the Subtle sense of humor

Many who have met me have supposed that I lack a sense of humor.
Indeed the usual ‘humorous’ fare tends to do little for me, but my lifelong critics have failed to reallize that I enjoy another sort of humor.

I’ll sometimes pretend to laugh for the sake of sociability when someone tells a joke in a group situation.

I have no interest at all in sitcoms.  They are after all exaggerated portrayals of a social life I’ve never really been a part of.  I find that style of acting with the nasal speaking voice, overdone hand gestures, and laugh track in the background to be particularly obnoxious.

Light comedy films are entertaining on a basic level, but tend to leave the mind almost as soon as they are finished.  Such films tend to be formulaic.  I could be amused by one Sandler movie, but just wouldn’t have any need to see more.

Standup comedy usually doesn’t accomplish much for me.   The person up on stage usually identifies with some ethnic group or category(i.e. rednecks) and uses his membership of said group to lampoon it endlessly.  I shake my head as entire careers are built on mining out a single simple premise to exhaustion.

What then have I found to be truly humorous for myself and other introverted personalities I have come into contact with?
In short, humor that isn’t spoonfed.  Jokes that exist in the subtext rather than on the surface.  Irony and satire as opposed to slapstick.

I’ve sat taciturn through lots of ‘funny’ shows yet I’ve burst out into laughter while reading Jonathan Swift’s A Modest Proposal.
I’ve been completely unmoved at jokes in social situations yet I still grin at the thought of a character in Dr. Strangelove saying “You’ll have to answer to the Coca-Cola company” with an intensely straight face.   There is nothing particularly funny about the line itself, but the context is everything:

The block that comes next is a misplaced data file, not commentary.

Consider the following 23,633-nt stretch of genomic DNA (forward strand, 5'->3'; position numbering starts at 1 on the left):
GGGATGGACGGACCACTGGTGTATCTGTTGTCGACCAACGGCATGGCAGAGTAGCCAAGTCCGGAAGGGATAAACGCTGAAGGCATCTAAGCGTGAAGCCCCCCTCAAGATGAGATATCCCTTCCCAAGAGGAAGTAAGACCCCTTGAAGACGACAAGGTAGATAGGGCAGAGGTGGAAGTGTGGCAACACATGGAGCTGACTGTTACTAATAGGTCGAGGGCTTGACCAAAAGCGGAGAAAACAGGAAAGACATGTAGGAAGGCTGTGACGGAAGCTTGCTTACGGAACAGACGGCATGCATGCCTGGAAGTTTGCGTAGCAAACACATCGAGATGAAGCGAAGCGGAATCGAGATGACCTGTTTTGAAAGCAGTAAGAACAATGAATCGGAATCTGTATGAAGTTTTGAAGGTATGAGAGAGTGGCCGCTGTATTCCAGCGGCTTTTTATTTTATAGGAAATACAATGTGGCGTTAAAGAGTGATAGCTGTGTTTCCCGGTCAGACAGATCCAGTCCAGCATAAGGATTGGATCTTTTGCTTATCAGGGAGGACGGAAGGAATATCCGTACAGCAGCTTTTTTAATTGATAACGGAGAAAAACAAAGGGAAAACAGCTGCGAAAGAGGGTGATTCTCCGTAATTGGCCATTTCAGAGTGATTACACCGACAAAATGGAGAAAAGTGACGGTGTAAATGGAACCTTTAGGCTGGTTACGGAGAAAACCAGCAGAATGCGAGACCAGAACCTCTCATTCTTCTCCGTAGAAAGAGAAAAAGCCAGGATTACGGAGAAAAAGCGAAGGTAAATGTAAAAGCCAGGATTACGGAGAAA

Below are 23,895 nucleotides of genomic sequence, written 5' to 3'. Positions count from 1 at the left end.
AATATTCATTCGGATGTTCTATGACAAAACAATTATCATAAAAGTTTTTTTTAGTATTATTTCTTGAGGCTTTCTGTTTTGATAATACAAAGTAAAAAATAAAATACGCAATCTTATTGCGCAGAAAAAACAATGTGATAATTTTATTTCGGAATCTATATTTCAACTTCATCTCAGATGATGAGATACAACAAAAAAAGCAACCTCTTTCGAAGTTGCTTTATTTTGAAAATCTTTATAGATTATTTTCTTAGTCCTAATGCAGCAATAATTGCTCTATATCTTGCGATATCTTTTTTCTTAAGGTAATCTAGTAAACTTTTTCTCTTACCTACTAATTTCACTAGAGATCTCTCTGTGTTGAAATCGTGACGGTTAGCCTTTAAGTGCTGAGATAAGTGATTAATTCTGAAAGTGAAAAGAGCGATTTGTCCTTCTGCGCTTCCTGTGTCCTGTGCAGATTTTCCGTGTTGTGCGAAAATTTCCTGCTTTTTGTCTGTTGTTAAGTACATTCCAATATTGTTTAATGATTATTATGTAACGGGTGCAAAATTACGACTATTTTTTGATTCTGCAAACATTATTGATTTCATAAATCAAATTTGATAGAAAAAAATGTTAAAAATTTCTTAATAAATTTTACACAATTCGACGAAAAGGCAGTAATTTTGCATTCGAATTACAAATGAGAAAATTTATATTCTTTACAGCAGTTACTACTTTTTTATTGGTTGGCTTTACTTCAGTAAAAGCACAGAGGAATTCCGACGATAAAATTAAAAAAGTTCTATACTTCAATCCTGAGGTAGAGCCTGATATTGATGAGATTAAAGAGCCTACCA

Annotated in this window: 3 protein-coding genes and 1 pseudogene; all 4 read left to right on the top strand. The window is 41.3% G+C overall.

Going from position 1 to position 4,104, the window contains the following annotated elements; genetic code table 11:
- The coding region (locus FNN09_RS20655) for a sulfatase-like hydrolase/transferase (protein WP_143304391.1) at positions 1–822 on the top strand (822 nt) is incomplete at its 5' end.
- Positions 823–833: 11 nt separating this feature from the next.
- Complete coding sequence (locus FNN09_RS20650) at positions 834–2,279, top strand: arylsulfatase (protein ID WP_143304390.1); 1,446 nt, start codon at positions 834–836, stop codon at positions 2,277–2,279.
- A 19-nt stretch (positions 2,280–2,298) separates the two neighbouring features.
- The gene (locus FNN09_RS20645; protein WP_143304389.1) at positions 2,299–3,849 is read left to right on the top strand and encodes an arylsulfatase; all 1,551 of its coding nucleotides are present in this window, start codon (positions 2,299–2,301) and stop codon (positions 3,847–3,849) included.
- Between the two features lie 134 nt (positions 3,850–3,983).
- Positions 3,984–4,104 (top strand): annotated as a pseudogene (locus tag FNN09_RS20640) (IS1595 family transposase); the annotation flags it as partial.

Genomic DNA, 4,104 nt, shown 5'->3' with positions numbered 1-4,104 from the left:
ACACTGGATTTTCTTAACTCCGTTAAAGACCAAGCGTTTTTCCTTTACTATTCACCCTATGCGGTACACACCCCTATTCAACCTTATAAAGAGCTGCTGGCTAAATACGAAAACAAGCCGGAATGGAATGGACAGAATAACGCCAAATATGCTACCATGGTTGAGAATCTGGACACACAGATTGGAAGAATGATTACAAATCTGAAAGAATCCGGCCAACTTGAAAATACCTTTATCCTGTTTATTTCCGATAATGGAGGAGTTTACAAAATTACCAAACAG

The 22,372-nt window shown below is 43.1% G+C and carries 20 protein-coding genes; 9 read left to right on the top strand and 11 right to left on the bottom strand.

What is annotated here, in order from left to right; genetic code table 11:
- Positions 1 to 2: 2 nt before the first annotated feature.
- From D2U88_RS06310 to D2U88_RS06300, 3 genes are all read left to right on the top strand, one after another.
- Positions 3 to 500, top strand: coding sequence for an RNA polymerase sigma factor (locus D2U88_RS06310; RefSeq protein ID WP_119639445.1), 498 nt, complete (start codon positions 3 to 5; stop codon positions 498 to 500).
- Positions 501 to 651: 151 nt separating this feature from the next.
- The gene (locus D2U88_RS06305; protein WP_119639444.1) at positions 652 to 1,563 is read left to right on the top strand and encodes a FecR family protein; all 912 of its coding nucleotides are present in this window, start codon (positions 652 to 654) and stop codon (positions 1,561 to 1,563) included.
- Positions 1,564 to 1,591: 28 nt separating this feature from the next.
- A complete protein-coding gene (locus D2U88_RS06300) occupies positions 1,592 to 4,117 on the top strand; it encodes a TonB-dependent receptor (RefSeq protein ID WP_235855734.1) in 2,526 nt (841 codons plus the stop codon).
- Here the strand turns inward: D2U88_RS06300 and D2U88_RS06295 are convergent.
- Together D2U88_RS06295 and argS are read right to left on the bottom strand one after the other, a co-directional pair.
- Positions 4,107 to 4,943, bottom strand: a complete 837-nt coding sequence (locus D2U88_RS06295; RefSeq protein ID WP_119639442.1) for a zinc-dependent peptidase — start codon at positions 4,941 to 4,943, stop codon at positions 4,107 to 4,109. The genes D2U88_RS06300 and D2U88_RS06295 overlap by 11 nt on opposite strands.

There is a man who is desperately trying to make a phone call that could save the world from nuclear destruction.   He asks a soldier to break into a vending machine to get the change he needs to make the call.  The soldier, hilariously unclear on the concept utters the line.
In this sort of situation, one doesn’t sit passively waiting for a punchline but must actively read meaning into the content.   There is no one telling you when a joke is told or when to laugh.  The jokes are not separate from, but rather embedded seamlessly in the content itself.

The defining trait of Loud humor is that you are laughing principally because everyone else is laughing.   Humor is before all else a social tool used to promote group bonding.
Consider standup comedy.  If enough people laugh at a joke, everyone laughs.  Anyone who chose not to laugh would end up looking very awkward in a public place.  Thus, standup is as much about reinforcing the audience’s sense of social belonging as it is about enjoying any actual humor.
Sitcoms typically have a laugh track that tells you exactly what moments you should find humorous.  It even tells you by means of intensity just how humorous you should find them.  Once again, it is a means viewers can bring their personal sense of humor into congruency with that which is promoted as being Correct for the whole.  Since the humor itself is just an incidental packaging for a social experience, it leaves the mind as soon as one leaves.

The defining trait of Subtle humor is implicit personal respect for the audience.  It is up to each individual to decide for themselves what is funny according to their personal taste.  The medium rarely involves group situations and all the pressure that comes with them.  The humor is not clearly demarcated in a series of structured jokes, but must be discovered by each individual.  Oftentimes, one does not find certain things humorous until reflecting about them afterwards.  One reflects on such humor because it is usually a means of illuminating an underlying point and inviting serious thought about human nature.

When exposed to group humor, one who doesn’t quite belong must always be under pressure to dissimulate and hide behind a smile.  Not only is there nothing to laugh at, it is just another potential source of social censure in one’s life.
Subtle humor is more than just funny, it is an escape from the typical expectations.  It makes no judgments of its audience.  It is courteous invitation while its Loud counterpart is forced attendance.

Zygmunt blogs at Kingdom of Introversion (and elsewhere).

the Subtle sense of humor appears here by permission.

[image via Flickr/Creative Commons]

on 05/30/11 in Art/Play/Myth, featured | No Comments | Read More

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